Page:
SSD's hate frequent writes and rewrites so a standard hard drive is best for swap area, (constantly in a state of flux) and /Home is subject to the vagaries of documents, pictures, music, and email, all of which are deleted frequently.
I usually give an enormous (rarely used) amount of space to swap, for suspend to disk operations when the computer hibernates.
Usually on older equipment hibernate, and sleep, are problematic and you're happier shutting it down completely.
Its a general "Will Call" address, I don't know how long USPS will hold this kind of mail but usually several months.
When your traveling without phones as long as someone has your itinerary they can post a generic note to contact home base over several thousand miles of travel, at postcard rates.
I think you are multiplying your difficulties,
Logs laid on their side can be fastened every 4 - 10 feet and gravity works to hold one on top of another, Palisades will require a connection every log, 6 -18 inches and gravity will work evenly allowing wood to warp in any direction ...that is some will bow in, some will bow out, and some will put pressure on their neighbors.
At the least it seems like a re-chinking nightmare.
In conventional construction the logs provide their own bridge for lintels and other openings, at the least, headers will have to be massively increased to support the vertical weight above .
While the compressive strength of the wall may be increased I have severe doubts that the increase will be of any utility.
In the case of earthquake you are entirely dependent on the mechanical fasteners holding the logs together conventional construction has gravity holding it together and can be reinforced by geometry (interleaved walls at angles), Palisades have an inbuilt shear line at every intersection..
The biggest pit fall is removing the anus, many people ring it and pull it across the interior cavity taking a chance on fouling the meat
My preference is to carry a small hatchet or better yet, a foldable pruning saw and split the pelvic girdle, I cut the trachea and pull it all out over the haunches.
Hunt through the viscera and find the liver....even if you hate it some benighted soul will value it, some trim out the bile immediately some after they're home, heart is delicious, lungs an acquired taste, kidneys only if your from England! after the introduction of Prions and Mad Cow, (in deer its called Wasting Disease) I no longer indulge in brain.....but to each his own, the tongue is too slight to really be worth the time. (Beef tongue is well worth the effort and Elk not so bad either.)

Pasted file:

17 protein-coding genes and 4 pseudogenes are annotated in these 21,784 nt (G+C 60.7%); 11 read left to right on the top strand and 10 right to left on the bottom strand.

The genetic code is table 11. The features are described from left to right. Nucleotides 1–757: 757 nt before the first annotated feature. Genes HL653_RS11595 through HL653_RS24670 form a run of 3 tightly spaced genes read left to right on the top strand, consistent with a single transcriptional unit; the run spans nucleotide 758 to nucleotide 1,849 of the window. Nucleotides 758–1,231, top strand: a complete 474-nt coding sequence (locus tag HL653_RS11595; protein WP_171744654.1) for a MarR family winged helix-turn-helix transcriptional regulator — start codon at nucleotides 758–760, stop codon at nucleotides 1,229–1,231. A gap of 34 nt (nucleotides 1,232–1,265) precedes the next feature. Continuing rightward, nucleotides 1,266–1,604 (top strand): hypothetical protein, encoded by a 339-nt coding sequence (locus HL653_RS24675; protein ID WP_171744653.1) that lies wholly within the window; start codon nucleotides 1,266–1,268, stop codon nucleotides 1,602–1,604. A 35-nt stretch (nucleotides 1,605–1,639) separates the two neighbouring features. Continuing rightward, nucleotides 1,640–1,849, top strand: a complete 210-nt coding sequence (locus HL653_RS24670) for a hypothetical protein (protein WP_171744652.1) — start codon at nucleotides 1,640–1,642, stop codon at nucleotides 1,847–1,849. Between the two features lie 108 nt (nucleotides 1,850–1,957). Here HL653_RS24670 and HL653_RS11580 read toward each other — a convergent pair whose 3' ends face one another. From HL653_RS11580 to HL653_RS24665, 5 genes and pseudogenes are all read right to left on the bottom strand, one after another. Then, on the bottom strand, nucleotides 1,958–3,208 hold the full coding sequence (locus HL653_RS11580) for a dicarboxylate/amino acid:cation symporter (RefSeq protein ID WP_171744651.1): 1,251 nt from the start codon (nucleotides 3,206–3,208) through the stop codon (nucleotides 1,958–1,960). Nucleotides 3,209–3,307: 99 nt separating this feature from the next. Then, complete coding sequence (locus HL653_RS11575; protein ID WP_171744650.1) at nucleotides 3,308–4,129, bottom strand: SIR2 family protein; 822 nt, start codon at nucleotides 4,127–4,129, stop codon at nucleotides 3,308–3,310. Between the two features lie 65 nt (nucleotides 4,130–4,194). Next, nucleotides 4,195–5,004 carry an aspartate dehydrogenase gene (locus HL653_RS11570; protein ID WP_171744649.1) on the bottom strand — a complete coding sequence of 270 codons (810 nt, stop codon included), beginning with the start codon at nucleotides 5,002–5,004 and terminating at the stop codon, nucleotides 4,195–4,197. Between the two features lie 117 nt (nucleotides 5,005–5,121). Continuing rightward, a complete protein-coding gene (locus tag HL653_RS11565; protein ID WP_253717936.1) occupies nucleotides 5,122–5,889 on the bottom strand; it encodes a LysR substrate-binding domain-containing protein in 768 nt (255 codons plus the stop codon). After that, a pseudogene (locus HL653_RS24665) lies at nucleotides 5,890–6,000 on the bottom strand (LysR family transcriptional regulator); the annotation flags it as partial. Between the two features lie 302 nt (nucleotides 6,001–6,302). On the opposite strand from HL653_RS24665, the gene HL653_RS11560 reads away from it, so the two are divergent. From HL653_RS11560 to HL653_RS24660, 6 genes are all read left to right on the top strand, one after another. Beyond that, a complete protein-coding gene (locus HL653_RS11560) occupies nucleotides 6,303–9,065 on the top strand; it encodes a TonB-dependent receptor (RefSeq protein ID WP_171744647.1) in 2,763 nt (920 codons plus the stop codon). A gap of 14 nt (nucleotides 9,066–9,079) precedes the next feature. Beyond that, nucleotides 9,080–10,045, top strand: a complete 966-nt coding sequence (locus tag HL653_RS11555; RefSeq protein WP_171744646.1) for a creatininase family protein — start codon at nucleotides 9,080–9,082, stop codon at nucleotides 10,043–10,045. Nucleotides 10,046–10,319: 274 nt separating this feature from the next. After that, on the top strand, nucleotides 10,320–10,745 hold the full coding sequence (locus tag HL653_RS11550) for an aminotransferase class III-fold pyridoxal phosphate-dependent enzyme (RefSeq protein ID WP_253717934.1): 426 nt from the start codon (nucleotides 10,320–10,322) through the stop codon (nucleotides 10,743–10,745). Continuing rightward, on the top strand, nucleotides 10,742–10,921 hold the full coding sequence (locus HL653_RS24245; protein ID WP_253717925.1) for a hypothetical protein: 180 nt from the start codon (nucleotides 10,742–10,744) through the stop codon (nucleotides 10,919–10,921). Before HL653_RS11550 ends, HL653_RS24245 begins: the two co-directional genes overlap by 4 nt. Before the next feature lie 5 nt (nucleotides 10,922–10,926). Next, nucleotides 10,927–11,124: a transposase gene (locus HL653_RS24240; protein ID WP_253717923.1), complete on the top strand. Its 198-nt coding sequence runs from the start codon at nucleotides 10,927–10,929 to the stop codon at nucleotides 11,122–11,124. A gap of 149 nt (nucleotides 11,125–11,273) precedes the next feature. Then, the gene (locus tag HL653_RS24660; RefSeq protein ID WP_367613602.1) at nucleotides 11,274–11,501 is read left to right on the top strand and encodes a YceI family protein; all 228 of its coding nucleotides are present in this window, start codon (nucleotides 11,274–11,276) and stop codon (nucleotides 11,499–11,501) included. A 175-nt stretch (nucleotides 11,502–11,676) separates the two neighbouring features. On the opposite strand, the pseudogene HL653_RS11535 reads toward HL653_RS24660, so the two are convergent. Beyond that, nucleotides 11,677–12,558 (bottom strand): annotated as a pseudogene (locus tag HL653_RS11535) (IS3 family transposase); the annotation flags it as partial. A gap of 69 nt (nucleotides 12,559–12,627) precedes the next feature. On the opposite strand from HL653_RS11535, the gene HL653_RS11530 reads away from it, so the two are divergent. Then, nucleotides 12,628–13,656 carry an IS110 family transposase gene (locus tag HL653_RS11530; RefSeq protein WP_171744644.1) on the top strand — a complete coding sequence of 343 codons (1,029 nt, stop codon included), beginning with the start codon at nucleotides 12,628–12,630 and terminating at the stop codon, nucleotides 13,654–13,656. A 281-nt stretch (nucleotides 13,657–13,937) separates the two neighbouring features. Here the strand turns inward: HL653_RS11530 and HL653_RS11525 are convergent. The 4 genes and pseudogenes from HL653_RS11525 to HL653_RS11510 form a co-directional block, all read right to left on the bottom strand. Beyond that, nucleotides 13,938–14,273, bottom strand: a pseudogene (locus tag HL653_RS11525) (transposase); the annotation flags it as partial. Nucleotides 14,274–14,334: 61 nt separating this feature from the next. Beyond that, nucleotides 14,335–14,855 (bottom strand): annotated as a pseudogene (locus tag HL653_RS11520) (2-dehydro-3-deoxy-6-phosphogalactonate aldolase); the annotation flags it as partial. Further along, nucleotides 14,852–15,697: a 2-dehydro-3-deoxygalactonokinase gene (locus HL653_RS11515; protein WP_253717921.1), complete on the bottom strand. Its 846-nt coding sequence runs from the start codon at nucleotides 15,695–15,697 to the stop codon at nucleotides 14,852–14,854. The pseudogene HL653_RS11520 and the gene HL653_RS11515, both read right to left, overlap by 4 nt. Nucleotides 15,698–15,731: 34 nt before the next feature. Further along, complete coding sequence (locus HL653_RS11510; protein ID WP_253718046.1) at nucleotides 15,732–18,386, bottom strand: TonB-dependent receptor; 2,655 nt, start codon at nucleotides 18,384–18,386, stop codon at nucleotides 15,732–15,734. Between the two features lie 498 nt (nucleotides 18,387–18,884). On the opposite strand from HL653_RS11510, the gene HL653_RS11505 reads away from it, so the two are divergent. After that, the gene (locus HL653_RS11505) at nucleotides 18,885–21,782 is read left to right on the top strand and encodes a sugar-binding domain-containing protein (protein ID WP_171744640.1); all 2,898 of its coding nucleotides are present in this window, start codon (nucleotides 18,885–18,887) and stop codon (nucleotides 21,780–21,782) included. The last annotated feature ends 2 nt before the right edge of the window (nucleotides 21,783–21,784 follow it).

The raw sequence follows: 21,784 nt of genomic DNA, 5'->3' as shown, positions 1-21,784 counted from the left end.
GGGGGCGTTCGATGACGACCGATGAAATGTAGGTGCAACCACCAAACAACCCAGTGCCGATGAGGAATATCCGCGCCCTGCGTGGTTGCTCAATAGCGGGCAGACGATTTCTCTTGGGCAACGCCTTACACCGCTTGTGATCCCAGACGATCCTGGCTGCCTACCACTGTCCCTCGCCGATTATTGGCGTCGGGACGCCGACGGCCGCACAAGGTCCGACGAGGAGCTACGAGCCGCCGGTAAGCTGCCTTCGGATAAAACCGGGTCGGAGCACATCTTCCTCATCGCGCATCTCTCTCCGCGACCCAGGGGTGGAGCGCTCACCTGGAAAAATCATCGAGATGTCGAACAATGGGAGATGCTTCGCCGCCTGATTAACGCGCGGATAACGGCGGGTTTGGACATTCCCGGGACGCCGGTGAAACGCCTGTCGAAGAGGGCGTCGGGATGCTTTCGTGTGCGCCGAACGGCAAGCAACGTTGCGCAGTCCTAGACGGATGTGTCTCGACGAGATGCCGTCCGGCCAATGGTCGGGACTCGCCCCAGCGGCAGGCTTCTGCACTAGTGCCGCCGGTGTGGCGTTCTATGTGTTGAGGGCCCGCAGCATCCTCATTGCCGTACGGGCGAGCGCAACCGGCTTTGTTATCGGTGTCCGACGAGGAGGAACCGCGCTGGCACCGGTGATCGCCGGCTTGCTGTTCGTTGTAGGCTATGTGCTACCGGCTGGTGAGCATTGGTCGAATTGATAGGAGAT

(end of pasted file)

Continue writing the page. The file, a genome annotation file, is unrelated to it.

Once the pelvis is broken the carcass will lie open easier and stay open for cooling, add a prop across the chest cavity and you far along the path to cooling the meat in a hurry. Generally I wait to skin the deer until its home and hanging (but always within 4-5 hrs) as the hair slides well and protects the meat.
I dunno if the Boy Scouts in your area are still in the market for the hide ( they used to take them for free, and get them tanned for leather projects, but that seems to have stopped or at least they are not as public about their desire for them.). Its a damned messy job tanning them if you find you like it there a definite market for a tanner anywhere in the country.
Here is a YouTube video of some proficient butchers explaining choice cuts and tricks of the trade:
The key to reasonable water systems is STORAGE.
A 10,000 gallon concrete cistern used to stand out on the High Sonoran desert and saved my bacon on more than once trying to nurse an old overheating Ford into town.
It was fed by a windmill....and yes that windmill was frequently broken, wind is enormously destructive. But!...because there was reasonable storage there was always water, between repair trips by the rancher.